UKirk students learn about United Way’s importance in community

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Laura+Gilliam%2C+Executive+Director+of+the+United+Way+of+the+River+Cities%2C+discussed+her+work+and+faith+with+UKirk+students.
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UKirk students learn about United Way’s importance in community

Laura Gilliam, Executive Director of the United Way of the River Cities, discussed her work and faith with UKirk students.

Laura Gilliam, Executive Director of the United Way of the River Cities, discussed her work and faith with UKirk students.

Parthenon File Photo

Laura Gilliam, Executive Director of the United Way of the River Cities, discussed her work and faith with UKirk students.

Parthenon File Photo

Parthenon File Photo

Laura Gilliam, Executive Director of the United Way of the River Cities, discussed her work and faith with UKirk students.

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UKirk students heard about the importance of the United Way in the Huntington community Tuesday night.

Laura Gilliam, executive director of United Way of the River Cities, discussed her journey to where she is today, both in her job and in her faith. Gilliam said she wanted to find a place where she could combine her faith and a career.

Gilliam said it was an adventure finding where exactly she fit in. Gilliam said she first found that place with the nonprofit organization, Faith in Action.

“The thing I really enjoyed about working with Faith in Action was that it wasn’t a Christian-based organization, it’s a faith-based organization and there is a difference,” Gilliam said.

Gilliam said her nine years with Faith in Action were an excellent learning experience because she encountered people from many different cultures and walks of life.

“We had volunteers who came from pretty much any denomination, from the Jewish community, from the Muslim community, from the Hindu community,” Gilliam said. “We had some with no particular faith who just wanted to help people. One of the things that gave me the chance to do while I was working with them was to learn so much about other faiths across the world.”

Gilliam has now worked for the United Way of the River Cities for 10 years. Gilliam said she joined them at an interesting point of rebuilding for the organization.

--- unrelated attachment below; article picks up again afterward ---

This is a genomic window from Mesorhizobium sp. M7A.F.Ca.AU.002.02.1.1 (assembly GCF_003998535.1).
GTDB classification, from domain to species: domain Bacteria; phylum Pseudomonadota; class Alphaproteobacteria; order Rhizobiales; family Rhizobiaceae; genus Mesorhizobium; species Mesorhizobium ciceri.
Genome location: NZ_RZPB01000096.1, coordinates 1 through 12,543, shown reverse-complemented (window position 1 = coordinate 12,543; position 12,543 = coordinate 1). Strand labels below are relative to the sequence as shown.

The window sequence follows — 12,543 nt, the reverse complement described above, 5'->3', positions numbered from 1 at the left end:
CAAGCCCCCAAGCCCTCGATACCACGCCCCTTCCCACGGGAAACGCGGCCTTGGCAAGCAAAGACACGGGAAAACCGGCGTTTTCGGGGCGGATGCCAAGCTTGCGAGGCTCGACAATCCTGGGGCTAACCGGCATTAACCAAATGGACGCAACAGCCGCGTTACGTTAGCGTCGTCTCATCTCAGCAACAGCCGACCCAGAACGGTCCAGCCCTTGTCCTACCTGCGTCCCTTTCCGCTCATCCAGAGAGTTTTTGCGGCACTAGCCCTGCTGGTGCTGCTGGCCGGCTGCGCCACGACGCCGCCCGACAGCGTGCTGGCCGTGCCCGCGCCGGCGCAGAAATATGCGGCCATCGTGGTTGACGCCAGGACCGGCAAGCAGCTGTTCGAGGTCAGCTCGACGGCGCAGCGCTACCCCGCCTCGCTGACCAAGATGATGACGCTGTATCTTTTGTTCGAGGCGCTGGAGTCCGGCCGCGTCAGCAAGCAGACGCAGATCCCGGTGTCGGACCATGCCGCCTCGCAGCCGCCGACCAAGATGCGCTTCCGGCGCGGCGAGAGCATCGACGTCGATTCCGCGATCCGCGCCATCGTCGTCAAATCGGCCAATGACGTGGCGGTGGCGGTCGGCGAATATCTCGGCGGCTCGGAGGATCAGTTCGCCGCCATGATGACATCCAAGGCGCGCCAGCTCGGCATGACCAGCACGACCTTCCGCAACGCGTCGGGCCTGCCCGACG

“It was an interesting time to go into that organization because they were going through a real shift in philosophy and how they do their work and how they responded to the community,” Gilliam said. “So even though the organization has been around since 1922, I was entering it at a time where it was sort of rebuilding and reimagining itself.”

Gilliam said despite the fact United Way is a national organization, each branch handles problems in their community differently.

“The joke is, ‘If you’ve seen one United Way, you’ve seen one United Way,’” Gilliam said. “Each one of them looks at the community and says ‘these are the problems we’re going to try to solve and this is the way we want to do it.’”

Gilliam said although her job can be challenging, she has a strong respect for the organizations United Way raises money for.

“It’s hard, it’s not easy,” Gilliam said. “I’m amazed at the work that our funded partners are doing because they’re in the trenches. Some of the stuff that these folks do, I just can’t imagine doing. We are blessed to have all of that, because we live in an area where there are a lot of services.”

Senior biology and psychology double major Allyson Bias said it was interesting to learn about all the different things United Way does in the Huntington community and worldwide.

“I actually didn’t know that they [United Way] raised money through businesses and everything,” Bias said. “I thought it was really interesting when she went into how they’ve recreated it to tackle where the issues are coming from, like high school dropouts, but they’re also putting in programs for the people suffering from substance abuse or who are homeless.”

Freshman psychology major Emily Underwood said despite the fact she has known Gilliam her whole life, she never knew just how much her job entailed.

“I’ve known her [Gilliam] since I was born and I didn’t even know everything that she did,” Underwood said. “Now, learning everything that she goes through and everything that the organization does is just really cool. They aren’t just raising money for one thing; they’re raising money for everything our community needs, which is really important.”

Nancy Peyton can be contacted at [email protected]

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